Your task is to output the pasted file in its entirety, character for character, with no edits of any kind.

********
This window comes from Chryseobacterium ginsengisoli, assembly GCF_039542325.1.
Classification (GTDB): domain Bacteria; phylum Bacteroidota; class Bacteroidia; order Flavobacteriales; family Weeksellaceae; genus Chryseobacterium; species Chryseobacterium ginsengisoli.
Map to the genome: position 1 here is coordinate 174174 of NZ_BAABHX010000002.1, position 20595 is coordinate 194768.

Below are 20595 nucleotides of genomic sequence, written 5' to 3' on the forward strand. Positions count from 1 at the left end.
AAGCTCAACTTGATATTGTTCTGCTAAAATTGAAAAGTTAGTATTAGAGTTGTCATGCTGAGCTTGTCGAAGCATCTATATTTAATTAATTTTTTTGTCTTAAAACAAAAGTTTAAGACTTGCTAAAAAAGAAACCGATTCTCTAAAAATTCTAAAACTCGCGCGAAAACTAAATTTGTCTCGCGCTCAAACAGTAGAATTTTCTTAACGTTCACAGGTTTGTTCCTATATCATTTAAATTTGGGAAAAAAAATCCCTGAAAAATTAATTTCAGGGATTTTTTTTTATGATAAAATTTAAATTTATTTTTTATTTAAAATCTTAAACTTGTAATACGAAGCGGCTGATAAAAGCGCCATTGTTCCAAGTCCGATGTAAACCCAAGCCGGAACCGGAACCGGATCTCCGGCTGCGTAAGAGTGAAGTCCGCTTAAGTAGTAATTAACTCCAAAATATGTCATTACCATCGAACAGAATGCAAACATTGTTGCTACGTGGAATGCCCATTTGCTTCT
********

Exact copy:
This window comes from Chryseobacterium ginsengisoli, assembly GCF_039542325.1.
Classification (GTDB): domain Bacteria; phylum Bacteroidota; class Bacteroidia; order Flavobacteriales; family Weeksellaceae; genus Chryseobacterium; species Chryseobacterium ginsengisoli.
Map to the genome: position 1 here is coordinate 174174 of NZ_BAABHX010000002.1, position 20595 is coordinate 194768.

Below are 20595 nucleotides of genomic sequence, written 5' to 3' on the forward strand. Positions count from 1 at the left end.
AAGCTCAACTTGATATTGTTCTGCTAAAATTGAAAAGTTAGTATTAGAGTTGTCATGCTGAGCTTGTCGAAGCATCTATATTTAATTAATTTTTTTGTCTTAAAACAAAAGTTTAAGACTTGCTAAAAAAGAAACCGATTCTCTAAAAATTCTAAAACTCGCGCGAAAACTAAATTTGTCTCGCGCTCAAACAGTAGAATTTTCTTAACGTTCACAGGTTTGTTCCTATATCATTTAAATTTGGGAAAAAAAATCCCTGAAAAATTAATTTCAGGGATTTTTTTTTATGATAAAATTTAAATTTATTTTTTATTTAAAATCTTAAACTTGTAATACGAAGCGGCTGATAAAAGCGCCATTGTTCCAAGTCCGATGTAAACCCAAGCCGGAACCGGAACCGGATCTCCGGCTGCGTAAGAGTGAAGTCCGCTTAAGTAGTAATTAACTCCAAAATATGTCATTACCATCGAACAGAATGCAAACATTGTTGCTACGTGGAATGCCCATTTGCTTCT